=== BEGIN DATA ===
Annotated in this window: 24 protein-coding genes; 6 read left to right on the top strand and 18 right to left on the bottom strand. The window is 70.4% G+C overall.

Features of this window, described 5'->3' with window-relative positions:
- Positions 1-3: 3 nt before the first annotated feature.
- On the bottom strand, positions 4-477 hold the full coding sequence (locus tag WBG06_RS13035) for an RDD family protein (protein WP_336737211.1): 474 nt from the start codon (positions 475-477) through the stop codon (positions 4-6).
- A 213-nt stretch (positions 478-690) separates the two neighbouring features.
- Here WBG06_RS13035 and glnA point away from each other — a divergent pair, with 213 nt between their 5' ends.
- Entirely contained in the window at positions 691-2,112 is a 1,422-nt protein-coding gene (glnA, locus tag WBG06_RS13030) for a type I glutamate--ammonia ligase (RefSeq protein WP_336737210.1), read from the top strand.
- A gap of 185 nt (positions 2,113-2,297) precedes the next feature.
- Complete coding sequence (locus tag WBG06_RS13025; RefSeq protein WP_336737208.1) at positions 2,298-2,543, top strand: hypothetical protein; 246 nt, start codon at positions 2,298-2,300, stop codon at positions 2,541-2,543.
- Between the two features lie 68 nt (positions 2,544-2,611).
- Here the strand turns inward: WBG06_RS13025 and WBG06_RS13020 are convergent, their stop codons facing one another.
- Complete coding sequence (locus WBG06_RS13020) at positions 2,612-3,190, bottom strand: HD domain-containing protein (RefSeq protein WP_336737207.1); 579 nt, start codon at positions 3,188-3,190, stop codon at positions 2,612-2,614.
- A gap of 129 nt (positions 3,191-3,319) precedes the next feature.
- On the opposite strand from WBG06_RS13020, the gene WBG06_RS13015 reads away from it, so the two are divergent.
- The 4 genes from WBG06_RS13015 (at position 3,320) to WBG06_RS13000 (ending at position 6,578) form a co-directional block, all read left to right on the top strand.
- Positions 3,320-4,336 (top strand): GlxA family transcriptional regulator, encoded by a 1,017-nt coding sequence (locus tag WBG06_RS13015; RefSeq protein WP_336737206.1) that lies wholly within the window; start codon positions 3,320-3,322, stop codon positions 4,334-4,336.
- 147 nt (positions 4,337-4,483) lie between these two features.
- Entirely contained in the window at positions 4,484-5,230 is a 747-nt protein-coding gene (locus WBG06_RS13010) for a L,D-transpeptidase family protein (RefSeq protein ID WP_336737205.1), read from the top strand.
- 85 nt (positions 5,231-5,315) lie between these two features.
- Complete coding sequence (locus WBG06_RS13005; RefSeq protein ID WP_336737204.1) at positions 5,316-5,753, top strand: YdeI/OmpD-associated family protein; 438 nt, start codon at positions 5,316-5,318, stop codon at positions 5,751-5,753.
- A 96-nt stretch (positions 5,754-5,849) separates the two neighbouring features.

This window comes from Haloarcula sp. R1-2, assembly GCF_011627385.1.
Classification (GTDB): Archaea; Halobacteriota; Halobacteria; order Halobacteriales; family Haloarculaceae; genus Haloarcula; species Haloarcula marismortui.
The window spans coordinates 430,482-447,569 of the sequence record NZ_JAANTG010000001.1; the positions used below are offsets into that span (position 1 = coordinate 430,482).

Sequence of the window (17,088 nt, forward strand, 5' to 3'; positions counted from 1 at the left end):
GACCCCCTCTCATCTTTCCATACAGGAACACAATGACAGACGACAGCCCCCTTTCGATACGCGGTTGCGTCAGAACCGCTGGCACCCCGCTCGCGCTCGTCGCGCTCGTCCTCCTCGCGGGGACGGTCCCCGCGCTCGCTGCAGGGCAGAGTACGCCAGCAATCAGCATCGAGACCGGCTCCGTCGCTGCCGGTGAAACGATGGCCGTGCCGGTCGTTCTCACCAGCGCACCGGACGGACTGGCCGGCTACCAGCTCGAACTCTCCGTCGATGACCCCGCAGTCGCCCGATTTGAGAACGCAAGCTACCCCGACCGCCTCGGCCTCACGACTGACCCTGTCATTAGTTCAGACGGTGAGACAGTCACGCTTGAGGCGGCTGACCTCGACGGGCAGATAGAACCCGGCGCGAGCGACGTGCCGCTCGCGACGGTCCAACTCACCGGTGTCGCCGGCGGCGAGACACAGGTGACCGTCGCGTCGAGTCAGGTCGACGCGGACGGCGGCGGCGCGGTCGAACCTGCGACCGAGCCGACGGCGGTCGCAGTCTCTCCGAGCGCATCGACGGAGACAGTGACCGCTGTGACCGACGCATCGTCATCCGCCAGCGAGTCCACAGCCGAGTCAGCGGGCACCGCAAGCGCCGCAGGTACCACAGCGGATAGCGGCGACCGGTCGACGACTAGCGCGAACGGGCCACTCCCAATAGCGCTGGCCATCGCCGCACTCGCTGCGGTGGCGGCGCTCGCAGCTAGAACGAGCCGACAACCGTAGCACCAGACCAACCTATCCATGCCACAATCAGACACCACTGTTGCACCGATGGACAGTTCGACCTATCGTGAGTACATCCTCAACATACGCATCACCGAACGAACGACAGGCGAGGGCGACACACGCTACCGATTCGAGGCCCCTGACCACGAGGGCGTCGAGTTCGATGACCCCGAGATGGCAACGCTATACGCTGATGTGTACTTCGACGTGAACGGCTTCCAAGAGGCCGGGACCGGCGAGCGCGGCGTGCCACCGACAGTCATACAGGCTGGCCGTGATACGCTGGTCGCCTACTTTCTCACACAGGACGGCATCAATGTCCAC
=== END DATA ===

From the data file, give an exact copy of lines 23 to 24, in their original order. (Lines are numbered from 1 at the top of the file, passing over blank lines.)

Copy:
Classification (GTDB): Archaea; Halobacteriota; Halobacteria; order Halobacteriales; family Haloarculaceae; genus Haloarcula; species Haloarcula marismortui.
The window spans coordinates 430,482-447,569 of the sequence record NZ_JAANTG010000001.1; the positions used below are offsets into that span (position 1 = coordinate 430,482).